Luminosity functions of young clusters: Modeling the substellar mass regime

Peter R. Allen, David E Trilling, David W Koerner, I. Neill Reid

Research output: Contribution to journalArticle

15 Citations (Scopus)

Abstract

We predict near-infrared luminosity functions of young (5 Myr to 1 Gyr) star clusters by combining evolutionary models of very low mass (1 M J to 0.15 M) dwarfs with empirical bolometric corrections. We identify several characteristic features in our results. These can be attributed to three causes: (1) deuterium burning in the most massive substellar objects; (2) methane absorption in bodies with Teff less than 1300 K, the temperature of the L/T transition; and (3) the formation of dust clouds and the rainout of dust at roughly the same effective temperature as methane formation. Accurate reconstruction of the substellar mass function from luminosity function observations requires that these phenomena are taken into account. At present, few observational studies extend to sufficient sensitivities to allow detection of these effects. However, the luminosity function of the young open cluster IC 2391 shows a clear peak at MI ∼ 14, which we attribute to the result of deuterium burning in substellar objects. The location of this feature is a strong function of age, and we estimate an age of 35 Myr for IC 2391. This is significantly younger than the 53 Myr derived from the location of the lithium depletion boundary but agrees with the main-sequence turnoff age. We consider the implications of this result and our multiband luminosity functions for future observational studies. All predicted luminosity function features are, or will be, accessible to observations using new wide-field IR imagers and the Space Infrared Telescope Facility.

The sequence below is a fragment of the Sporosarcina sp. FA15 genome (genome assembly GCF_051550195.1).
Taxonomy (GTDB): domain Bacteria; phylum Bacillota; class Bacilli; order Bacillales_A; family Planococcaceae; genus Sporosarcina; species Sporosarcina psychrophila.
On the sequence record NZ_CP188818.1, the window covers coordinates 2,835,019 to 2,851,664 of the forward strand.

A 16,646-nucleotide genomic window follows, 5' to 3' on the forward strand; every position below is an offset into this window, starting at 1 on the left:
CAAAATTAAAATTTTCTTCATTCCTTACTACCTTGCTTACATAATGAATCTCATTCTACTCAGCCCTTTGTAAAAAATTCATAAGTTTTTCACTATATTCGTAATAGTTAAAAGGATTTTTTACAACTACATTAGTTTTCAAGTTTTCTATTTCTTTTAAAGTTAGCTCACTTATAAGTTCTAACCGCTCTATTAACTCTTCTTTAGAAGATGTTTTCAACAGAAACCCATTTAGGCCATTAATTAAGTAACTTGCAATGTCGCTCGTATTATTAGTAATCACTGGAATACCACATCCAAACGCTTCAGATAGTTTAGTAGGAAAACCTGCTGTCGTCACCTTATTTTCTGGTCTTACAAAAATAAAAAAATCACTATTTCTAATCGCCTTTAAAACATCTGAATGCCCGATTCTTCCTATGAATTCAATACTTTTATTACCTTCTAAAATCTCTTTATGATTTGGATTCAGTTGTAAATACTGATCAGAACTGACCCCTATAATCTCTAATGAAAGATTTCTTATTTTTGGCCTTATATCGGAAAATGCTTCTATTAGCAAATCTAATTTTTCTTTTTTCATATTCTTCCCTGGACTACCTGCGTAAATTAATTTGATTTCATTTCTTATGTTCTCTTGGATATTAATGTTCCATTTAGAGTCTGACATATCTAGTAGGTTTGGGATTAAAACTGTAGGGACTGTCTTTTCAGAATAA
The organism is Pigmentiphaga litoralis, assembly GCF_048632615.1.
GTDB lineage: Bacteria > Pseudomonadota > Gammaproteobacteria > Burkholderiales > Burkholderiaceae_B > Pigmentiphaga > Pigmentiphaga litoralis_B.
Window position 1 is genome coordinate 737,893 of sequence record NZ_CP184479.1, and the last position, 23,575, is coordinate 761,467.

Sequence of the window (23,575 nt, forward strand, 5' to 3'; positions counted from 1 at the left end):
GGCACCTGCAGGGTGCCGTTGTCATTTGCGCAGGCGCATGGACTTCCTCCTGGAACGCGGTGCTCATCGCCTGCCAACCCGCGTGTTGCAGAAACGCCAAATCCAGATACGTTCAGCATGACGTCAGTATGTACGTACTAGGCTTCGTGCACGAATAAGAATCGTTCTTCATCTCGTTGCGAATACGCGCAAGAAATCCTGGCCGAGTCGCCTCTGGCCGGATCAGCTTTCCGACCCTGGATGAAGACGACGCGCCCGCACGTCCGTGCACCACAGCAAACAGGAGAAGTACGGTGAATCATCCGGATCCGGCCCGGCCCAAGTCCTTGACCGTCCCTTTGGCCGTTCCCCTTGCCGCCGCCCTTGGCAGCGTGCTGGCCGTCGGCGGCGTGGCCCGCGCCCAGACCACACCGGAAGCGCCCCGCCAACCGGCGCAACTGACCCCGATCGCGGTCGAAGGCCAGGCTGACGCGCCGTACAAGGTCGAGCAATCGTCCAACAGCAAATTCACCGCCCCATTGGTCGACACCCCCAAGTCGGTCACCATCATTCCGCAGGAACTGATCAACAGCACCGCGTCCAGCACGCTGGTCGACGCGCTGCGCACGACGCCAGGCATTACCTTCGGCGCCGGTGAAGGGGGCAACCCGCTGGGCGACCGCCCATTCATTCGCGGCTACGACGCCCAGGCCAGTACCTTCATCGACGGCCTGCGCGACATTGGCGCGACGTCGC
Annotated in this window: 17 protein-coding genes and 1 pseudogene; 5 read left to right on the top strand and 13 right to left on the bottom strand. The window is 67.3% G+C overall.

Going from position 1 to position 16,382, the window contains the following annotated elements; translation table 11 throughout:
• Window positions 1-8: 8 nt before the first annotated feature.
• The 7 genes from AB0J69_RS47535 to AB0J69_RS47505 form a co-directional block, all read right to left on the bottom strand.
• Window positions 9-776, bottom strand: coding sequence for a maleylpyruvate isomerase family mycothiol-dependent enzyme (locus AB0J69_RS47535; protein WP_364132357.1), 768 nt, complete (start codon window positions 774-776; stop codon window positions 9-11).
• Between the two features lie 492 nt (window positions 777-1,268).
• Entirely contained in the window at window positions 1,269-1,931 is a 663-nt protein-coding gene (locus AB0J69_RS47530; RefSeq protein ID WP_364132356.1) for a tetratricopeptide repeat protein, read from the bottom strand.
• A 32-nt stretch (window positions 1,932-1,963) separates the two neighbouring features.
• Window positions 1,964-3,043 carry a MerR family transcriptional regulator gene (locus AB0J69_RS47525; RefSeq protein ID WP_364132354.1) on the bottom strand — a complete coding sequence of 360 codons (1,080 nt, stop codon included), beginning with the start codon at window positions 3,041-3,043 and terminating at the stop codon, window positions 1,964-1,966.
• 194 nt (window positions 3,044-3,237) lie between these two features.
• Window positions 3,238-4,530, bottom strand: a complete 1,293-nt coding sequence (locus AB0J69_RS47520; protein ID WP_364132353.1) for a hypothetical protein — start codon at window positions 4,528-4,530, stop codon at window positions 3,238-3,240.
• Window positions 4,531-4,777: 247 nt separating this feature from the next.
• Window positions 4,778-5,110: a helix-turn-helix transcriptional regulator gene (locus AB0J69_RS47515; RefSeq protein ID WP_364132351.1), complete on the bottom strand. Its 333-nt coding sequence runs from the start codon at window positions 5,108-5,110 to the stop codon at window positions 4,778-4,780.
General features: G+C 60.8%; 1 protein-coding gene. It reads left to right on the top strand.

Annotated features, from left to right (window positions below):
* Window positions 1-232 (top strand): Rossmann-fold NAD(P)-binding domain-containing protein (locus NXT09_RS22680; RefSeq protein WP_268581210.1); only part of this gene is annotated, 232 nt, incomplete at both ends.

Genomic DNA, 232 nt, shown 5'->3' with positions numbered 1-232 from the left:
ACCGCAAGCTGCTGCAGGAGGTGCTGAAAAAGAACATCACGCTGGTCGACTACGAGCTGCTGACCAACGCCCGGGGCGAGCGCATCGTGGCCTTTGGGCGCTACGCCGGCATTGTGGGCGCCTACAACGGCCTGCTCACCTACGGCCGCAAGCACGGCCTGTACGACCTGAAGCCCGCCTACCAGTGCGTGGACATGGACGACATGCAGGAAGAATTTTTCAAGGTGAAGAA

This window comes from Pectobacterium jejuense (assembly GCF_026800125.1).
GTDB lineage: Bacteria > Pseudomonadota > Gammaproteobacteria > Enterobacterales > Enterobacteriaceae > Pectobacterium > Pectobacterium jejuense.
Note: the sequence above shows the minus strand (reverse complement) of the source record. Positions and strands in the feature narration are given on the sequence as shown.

Original languageEnglish (US)
Pages (from-to)1222-1230
Number of pages9
JournalAstrophysical Journal
Volume595
Issue number2 I
DOIs
StatePublished - Oct 1 2003

Fingerprint

luminosity
modeling
deuterium
methane
dust
lithium
Space Infrared Telescope Facility
near infrared
open clusters
star clusters
temperature
young
depletion
causes
sensitivity
estimates

Keywords

  • Stars: evolution
  • Stars: low-mass, brown dwarfs
  • Stars: luminosity function, mass function

ASJC Scopus subject areas

  • Space and Planetary Science

Cite this

Luminosity functions of young clusters : Modeling the substellar mass regime. / Allen, Peter R.; Trilling, David E; Koerner, David W; Reid, I. Neill.

In: Astrophysical Journal, Vol. 595, No. 2 I, 01.10.2003, p. 1222-1230.

Research output: Contribution to journalArticle

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AB - We predict near-infrared luminosity functions of young (5 Myr to 1 Gyr) star clusters by combining evolutionary models of very low mass (1 M J to 0.15 M⊙) dwarfs with empirical bolometric corrections. We identify several characteristic features in our results. These can be attributed to three causes: (1) deuterium burning in the most massive substellar objects; (2) methane absorption in bodies with Teff less than 1300 K, the temperature of the L/T transition; and (3) the formation of dust clouds and the rainout of dust at roughly the same effective temperature as methane formation. Accurate reconstruction of the substellar mass function from luminosity function observations requires that these phenomena are taken into account. At present, few observational studies extend to sufficient sensitivities to allow detection of these effects. However, the luminosity function of the young open cluster IC 2391 shows a clear peak at MI ∼ 14, which we attribute to the result of deuterium burning in substellar objects. The location of this feature is a strong function of age, and we estimate an age of 35 Myr for IC 2391. This is significantly younger than the 53 Myr derived from the location of the lithium depletion boundary but agrees with the main-sequence turnoff age. We consider the implications of this result and our multiband luminosity functions for future observational studies. All predicted luminosity function features are, or will be, accessible to observations using new wide-field IR imagers and the Space Infrared Telescope Facility.

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